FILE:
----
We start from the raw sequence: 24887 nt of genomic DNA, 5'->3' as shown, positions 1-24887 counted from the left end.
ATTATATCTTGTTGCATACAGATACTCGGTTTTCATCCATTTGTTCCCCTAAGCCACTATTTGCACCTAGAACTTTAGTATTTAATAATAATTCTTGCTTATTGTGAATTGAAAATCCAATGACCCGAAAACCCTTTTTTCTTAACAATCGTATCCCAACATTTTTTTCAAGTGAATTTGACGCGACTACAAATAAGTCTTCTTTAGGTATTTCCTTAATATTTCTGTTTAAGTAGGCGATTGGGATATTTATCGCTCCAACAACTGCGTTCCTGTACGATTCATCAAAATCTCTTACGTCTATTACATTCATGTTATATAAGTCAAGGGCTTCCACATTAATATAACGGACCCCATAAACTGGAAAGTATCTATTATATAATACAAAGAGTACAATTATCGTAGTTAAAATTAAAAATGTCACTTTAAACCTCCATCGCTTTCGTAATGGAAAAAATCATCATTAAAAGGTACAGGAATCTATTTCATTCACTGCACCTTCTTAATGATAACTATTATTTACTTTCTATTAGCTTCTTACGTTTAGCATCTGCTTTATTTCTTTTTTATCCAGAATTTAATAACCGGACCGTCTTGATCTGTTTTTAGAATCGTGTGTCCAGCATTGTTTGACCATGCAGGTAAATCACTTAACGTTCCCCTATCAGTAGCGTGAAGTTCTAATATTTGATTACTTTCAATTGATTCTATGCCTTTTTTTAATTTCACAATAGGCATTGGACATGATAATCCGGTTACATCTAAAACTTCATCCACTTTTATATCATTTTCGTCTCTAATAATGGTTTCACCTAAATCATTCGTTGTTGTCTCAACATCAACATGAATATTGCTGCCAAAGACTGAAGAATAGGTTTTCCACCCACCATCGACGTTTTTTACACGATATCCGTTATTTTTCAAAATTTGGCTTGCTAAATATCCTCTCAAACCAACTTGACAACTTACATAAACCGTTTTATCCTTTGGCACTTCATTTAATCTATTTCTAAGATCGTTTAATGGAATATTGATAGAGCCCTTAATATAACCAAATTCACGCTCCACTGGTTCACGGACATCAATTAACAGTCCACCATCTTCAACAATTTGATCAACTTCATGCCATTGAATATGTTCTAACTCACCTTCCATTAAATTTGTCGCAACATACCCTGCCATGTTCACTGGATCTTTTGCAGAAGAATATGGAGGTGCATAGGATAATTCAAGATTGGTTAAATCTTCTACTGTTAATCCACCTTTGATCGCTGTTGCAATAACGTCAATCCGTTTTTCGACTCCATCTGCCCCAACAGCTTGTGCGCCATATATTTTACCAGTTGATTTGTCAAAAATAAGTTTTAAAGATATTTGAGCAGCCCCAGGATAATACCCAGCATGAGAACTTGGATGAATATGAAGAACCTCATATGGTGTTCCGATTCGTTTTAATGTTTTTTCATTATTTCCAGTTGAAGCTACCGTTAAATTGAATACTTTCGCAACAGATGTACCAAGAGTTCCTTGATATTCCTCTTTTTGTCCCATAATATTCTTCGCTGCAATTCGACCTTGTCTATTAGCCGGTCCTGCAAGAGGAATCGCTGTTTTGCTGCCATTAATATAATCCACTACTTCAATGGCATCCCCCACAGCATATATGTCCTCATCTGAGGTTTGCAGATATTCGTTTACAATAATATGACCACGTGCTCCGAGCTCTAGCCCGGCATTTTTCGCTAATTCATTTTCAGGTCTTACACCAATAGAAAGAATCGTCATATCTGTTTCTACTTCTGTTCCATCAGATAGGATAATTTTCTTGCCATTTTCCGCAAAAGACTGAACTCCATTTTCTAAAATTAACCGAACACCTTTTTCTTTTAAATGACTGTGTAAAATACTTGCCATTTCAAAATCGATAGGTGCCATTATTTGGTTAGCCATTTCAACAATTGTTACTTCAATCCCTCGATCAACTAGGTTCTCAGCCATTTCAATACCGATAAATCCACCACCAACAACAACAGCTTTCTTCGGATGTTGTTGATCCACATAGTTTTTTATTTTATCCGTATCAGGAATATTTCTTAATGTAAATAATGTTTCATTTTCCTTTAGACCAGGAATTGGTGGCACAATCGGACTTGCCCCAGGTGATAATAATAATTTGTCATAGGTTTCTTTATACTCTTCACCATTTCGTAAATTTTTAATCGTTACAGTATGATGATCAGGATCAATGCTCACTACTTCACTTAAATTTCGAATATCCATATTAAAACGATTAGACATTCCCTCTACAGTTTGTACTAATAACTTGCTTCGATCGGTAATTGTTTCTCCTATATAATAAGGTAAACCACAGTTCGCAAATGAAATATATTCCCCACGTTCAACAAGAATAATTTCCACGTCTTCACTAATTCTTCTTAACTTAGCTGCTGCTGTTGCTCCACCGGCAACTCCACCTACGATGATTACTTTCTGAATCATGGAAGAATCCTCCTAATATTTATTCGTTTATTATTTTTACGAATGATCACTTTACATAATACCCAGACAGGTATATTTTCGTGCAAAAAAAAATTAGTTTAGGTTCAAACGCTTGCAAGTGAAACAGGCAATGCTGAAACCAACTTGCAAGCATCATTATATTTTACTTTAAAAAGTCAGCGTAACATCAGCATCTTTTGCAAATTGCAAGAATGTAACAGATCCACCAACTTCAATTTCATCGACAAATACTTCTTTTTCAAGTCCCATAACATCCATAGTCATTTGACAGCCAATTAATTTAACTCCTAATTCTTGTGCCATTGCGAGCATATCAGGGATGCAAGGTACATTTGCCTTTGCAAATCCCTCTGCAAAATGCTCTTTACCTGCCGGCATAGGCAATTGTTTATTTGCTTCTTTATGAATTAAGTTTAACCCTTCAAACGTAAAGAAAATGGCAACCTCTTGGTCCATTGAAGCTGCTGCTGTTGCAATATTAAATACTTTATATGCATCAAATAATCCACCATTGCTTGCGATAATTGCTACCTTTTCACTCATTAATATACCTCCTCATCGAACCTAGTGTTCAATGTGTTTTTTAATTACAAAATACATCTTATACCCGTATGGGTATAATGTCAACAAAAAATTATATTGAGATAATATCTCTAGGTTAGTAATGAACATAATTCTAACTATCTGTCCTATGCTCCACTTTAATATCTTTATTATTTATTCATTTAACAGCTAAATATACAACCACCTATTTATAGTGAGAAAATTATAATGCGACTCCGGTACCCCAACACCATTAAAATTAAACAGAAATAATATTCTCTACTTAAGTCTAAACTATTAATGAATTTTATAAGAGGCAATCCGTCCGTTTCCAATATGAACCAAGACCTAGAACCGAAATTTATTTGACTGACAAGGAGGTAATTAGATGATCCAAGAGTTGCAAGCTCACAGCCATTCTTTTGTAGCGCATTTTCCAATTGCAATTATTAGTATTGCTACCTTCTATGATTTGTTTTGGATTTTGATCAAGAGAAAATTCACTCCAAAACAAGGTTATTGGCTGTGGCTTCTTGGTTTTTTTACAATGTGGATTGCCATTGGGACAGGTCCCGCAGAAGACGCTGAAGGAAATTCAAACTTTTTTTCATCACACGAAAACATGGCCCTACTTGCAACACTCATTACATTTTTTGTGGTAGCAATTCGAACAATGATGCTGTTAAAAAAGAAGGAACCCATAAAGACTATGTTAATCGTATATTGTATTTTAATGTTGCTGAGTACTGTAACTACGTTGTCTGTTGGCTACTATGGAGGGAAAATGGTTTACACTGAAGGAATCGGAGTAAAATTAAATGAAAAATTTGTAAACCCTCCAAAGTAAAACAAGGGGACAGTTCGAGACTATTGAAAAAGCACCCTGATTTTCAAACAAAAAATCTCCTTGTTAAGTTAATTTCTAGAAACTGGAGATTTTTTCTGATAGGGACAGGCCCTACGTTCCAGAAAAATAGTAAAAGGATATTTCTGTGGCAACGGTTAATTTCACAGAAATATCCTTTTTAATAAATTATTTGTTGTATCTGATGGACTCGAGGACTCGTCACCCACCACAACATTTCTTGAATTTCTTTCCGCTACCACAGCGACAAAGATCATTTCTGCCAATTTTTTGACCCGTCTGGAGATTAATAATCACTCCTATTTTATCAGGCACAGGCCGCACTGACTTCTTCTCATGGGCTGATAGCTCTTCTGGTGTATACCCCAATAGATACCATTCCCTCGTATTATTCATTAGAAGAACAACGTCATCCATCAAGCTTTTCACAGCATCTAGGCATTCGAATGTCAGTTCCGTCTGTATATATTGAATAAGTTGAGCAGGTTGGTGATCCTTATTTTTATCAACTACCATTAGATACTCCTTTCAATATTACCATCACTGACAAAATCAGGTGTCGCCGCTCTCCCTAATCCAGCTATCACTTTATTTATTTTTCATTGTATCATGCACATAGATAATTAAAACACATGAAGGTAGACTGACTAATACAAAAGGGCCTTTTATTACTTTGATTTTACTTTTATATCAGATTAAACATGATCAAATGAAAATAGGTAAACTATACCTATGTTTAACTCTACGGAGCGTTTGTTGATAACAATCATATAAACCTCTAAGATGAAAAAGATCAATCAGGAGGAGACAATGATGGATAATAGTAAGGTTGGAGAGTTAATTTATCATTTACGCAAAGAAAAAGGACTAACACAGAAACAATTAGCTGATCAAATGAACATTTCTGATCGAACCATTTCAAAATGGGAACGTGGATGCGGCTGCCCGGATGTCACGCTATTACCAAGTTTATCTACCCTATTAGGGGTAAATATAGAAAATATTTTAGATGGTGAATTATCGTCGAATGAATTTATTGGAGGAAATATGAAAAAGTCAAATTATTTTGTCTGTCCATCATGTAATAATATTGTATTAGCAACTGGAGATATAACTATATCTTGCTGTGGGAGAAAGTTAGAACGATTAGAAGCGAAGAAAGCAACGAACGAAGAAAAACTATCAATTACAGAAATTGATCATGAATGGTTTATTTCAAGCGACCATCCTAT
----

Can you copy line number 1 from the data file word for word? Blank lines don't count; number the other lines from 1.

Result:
We start from the raw sequence: 24887 nt of genomic DNA, 5'->3' as shown, positions 1-24887 counted from the left end.